Hot Yoga Is Just Hot, It Won't Help You Lose More Weight

Illustration for article titled Hot Yoga Is Just Hot, It Won't Help You Lose More Weight

Bikram yoga might not make you lose as much weight as you thought. In fact, a new study shows it burns as much calories as a brisk walk. Someone in stretch pants has been lying to us.


In hot yoga, the sweating and stretching can make you think you’re killing it in terms of shedding calories but, according to Time, Dr. Brian L. Tracy, an exercise scientist at Colorado State University, says that is not so.

Tracy and his researchers held two experiments on Bikram yoga’s physical effects using one group of healthy but sedentary adults with no yoga experience and another group of experienced yogis. Over eight weeks, Tracy put the sedentary group in a series of 90 minutes yoga classes in 104-105 degrees. Ultimately, they developed a bit more muscle, strength and could really stand on one foot for a long time… but their weight was another matter.

“To be honest, we were pretty surprised by the small size of the weight change, because when you’re in the Bikram studio you feel like you’re working really hard,” Tracy says. “And remember, these were people who didn’t regularly exercise before the study. We were expecting a bigger drop.”

The experienced yogis underwent a similar experiment, except this group was “hooked up … to equipment designed to measure their heart rates, body temperatures, and energy expenditures during a typical Bikram session.” The data explained the weight loss conundrum: during hot yoga, your heart rate and body core temperature rise in a big way but the metabolic rate (ie. how many calories our bodies burn) is the same as walking briskly. Men burn an average of 460 calories and women drop about 330, says Tracy.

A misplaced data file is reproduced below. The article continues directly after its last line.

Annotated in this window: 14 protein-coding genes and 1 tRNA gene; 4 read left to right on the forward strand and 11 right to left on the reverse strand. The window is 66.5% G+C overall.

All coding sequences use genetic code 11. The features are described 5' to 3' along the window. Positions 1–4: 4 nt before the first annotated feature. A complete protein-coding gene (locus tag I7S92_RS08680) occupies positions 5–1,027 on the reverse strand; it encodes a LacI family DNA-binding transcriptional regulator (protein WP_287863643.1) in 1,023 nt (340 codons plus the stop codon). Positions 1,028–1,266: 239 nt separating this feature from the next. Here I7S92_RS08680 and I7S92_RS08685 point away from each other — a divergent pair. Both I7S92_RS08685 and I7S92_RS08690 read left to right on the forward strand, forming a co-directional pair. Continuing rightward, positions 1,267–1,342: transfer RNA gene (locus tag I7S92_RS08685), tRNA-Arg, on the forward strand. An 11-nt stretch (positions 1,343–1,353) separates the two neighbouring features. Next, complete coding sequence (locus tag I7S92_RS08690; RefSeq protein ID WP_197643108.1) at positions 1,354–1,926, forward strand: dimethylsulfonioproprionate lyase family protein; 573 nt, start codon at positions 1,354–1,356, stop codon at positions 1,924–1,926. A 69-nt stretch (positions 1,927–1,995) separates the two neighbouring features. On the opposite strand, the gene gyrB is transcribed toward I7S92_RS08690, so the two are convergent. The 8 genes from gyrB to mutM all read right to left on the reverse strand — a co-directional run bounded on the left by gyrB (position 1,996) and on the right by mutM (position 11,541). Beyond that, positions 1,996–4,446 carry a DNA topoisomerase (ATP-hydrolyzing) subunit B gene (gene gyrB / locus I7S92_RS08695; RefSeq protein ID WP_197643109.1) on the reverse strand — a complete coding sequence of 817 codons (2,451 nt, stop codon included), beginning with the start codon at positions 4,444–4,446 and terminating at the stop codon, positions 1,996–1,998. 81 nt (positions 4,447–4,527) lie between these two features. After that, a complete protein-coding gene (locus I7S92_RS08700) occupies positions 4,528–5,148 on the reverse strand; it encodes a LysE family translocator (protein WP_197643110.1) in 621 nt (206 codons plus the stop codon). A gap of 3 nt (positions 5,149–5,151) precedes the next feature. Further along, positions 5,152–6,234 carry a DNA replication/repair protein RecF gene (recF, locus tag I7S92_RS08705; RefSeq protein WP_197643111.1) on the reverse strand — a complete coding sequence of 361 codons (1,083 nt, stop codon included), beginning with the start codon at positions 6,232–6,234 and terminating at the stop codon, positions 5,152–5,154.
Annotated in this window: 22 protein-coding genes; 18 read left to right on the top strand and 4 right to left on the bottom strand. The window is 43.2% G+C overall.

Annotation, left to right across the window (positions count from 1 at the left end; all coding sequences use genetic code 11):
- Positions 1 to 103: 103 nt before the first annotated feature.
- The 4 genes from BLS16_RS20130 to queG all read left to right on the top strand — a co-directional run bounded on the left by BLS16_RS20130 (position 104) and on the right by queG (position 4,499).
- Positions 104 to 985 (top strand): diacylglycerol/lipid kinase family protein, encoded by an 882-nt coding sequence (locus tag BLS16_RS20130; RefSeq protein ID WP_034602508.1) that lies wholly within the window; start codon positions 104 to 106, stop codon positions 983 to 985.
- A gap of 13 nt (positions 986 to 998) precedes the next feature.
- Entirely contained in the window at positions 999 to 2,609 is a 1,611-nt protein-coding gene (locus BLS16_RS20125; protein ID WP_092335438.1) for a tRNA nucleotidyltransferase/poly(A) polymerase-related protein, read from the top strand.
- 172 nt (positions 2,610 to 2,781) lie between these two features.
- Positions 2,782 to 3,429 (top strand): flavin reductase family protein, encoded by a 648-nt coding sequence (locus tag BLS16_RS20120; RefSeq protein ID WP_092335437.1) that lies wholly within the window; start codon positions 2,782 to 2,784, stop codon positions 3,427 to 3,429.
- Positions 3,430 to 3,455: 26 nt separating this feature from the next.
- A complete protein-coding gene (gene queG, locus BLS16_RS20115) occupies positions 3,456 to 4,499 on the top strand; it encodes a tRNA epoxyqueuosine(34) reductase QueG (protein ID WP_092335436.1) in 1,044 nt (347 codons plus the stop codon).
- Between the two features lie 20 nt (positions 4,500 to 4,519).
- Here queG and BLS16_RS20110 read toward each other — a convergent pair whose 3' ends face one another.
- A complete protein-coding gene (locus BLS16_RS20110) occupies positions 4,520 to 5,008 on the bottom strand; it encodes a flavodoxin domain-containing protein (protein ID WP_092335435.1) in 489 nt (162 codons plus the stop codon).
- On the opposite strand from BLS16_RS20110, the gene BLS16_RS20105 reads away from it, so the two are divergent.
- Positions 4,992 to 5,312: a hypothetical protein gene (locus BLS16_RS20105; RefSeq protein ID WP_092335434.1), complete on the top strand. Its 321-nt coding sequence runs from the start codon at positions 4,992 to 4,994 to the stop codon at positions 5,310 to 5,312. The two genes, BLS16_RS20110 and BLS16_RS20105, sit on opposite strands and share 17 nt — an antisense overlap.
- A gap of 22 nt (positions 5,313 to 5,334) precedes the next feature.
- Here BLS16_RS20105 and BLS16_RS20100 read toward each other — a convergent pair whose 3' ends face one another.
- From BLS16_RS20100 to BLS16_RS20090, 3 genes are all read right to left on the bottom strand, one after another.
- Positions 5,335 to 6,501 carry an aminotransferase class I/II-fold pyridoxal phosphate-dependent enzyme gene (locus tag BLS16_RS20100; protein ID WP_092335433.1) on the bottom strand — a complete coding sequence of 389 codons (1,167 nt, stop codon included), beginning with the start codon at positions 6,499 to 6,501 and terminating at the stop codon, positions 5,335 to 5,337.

And while you’re dropping much fewer calories than expected, the heat can still pose a threat to your health. All that sweating isn’t cooling you off if it doesn’t evaporate and a classroom where the humidity isn’t tuned correctly can be a problem.

Pay attention to your bodies, folks. If you feel nauseous, light-headed, confused or develop muscle cramps, it's probably time to leave the hot room and have a seat, says Tracy.

P.S. Do not drink a shit ton of red wine and try to ante up the next morning because you want to "start the new year off right" with a hot yoga class because you will feel like you're dying. Take it from me.





I never understood how anyone could think exercising in a hot room was a good idea - dehydrating yourself doesn't count as aerobic exercise.

It's pretty irresponsible that many yoga places push this as heavily as they do. They're charging extra money by trading on their reputation as a place focused on general well being as well as exercise.